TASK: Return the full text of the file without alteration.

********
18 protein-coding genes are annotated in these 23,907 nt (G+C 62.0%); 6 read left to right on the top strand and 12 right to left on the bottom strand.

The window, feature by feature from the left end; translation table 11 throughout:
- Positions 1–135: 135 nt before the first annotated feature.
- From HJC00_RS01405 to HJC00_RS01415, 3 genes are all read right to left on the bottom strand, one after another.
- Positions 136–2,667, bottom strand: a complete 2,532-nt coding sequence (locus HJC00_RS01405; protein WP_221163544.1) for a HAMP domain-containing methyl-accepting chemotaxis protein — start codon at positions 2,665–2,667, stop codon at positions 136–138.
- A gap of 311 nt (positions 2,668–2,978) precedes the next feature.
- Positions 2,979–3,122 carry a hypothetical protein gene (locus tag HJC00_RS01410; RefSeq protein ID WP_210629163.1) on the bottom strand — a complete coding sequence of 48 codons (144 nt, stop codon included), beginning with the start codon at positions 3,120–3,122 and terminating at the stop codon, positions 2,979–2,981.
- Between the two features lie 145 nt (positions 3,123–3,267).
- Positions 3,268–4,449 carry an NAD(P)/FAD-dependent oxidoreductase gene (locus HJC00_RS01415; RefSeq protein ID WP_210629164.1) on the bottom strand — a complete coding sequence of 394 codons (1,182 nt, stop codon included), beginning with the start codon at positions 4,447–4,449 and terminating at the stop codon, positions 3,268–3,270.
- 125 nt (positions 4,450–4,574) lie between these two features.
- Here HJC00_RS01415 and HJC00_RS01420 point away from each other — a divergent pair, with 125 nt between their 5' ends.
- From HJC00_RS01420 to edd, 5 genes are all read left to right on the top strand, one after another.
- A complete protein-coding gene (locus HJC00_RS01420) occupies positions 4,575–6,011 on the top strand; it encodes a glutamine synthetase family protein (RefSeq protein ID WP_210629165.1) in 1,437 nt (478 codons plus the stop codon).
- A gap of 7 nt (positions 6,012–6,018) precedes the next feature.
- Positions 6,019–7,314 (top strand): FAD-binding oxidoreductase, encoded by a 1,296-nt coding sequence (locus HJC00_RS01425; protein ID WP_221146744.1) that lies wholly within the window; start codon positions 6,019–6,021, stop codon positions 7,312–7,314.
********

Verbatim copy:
18 protein-coding genes are annotated in these 23,907 nt (G+C 62.0%); 6 read left to right on the top strand and 12 right to left on the bottom strand.

The window, feature by feature from the left end; translation table 11 throughout:
- Positions 1–135: 135 nt before the first annotated feature.
- From HJC00_RS01405 to HJC00_RS01415, 3 genes are all read right to left on the bottom strand, one after another.
- Positions 136–2,667, bottom strand: a complete 2,532-nt coding sequence (locus HJC00_RS01405; protein WP_221163544.1) for a HAMP domain-containing methyl-accepting chemotaxis protein — start codon at positions 2,665–2,667, stop codon at positions 136–138.
- A gap of 311 nt (positions 2,668–2,978) precedes the next feature.
- Positions 2,979–3,122 carry a hypothetical protein gene (locus tag HJC00_RS01410; RefSeq protein ID WP_210629163.1) on the bottom strand — a complete coding sequence of 48 codons (144 nt, stop codon included), beginning with the start codon at positions 3,120–3,122 and terminating at the stop codon, positions 2,979–2,981.
- Between the two features lie 145 nt (positions 3,123–3,267).
- Positions 3,268–4,449 carry an NAD(P)/FAD-dependent oxidoreductase gene (locus HJC00_RS01415; RefSeq protein ID WP_210629164.1) on the bottom strand — a complete coding sequence of 394 codons (1,182 nt, stop codon included), beginning with the start codon at positions 4,447–4,449 and terminating at the stop codon, positions 3,268–3,270.
- 125 nt (positions 4,450–4,574) lie between these two features.
- Here HJC00_RS01415 and HJC00_RS01420 point away from each other — a divergent pair, with 125 nt between their 5' ends.
- From HJC00_RS01420 to edd, 5 genes are all read left to right on the top strand, one after another.
- A complete protein-coding gene (locus HJC00_RS01420) occupies positions 4,575–6,011 on the top strand; it encodes a glutamine synthetase family protein (RefSeq protein ID WP_210629165.1) in 1,437 nt (478 codons plus the stop codon).
- A gap of 7 nt (positions 6,012–6,018) precedes the next feature.
- Positions 6,019–7,314 (top strand): FAD-binding oxidoreductase, encoded by a 1,296-nt coding sequence (locus HJC00_RS01425; protein ID WP_221146744.1) that lies wholly within the window; start codon positions 6,019–6,021, stop codon positions 7,312–7,314.